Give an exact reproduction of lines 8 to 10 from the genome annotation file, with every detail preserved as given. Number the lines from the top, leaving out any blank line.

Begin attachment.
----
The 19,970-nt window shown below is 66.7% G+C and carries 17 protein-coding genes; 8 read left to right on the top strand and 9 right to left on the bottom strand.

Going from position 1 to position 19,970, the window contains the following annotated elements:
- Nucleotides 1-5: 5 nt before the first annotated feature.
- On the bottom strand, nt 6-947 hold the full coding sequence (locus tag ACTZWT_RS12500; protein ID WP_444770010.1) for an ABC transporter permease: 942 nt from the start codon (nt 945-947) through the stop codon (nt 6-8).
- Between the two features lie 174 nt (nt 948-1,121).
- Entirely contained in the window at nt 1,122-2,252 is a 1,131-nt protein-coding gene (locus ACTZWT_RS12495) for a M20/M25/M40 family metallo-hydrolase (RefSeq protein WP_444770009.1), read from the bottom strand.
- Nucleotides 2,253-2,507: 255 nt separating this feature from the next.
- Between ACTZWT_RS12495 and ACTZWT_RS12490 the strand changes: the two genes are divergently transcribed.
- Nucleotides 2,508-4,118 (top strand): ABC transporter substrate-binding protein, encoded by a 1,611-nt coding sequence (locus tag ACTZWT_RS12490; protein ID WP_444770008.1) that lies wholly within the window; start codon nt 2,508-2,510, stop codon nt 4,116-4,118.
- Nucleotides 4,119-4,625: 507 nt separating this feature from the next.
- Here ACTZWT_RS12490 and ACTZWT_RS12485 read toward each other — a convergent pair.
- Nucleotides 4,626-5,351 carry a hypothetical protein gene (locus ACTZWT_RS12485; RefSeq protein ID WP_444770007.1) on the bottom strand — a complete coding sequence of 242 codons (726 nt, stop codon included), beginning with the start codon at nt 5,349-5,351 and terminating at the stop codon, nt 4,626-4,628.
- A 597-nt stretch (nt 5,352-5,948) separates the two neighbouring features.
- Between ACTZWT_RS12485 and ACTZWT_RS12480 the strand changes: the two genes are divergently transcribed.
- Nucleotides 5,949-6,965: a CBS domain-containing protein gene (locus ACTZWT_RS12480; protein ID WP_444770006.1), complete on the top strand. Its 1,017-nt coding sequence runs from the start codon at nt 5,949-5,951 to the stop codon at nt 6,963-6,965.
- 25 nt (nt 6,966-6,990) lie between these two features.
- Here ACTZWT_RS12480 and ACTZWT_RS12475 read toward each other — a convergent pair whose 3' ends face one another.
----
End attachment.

- Between ACTZWT_RS12495 and ACTZWT_RS12490 the strand changes: the two genes are divergently transcribed.
- Nucleotides 2,508-4,118 (top strand): ABC transporter substrate-binding protein, encoded by a 1,611-nt coding sequence (locus tag ACTZWT_RS12490; protein ID WP_444770008.1) that lies wholly within the window; start codon nt 2,508-2,510, stop codon nt 4,116-4,118.
- Nucleotides 4,119-4,625: 507 nt separating this feature from the next.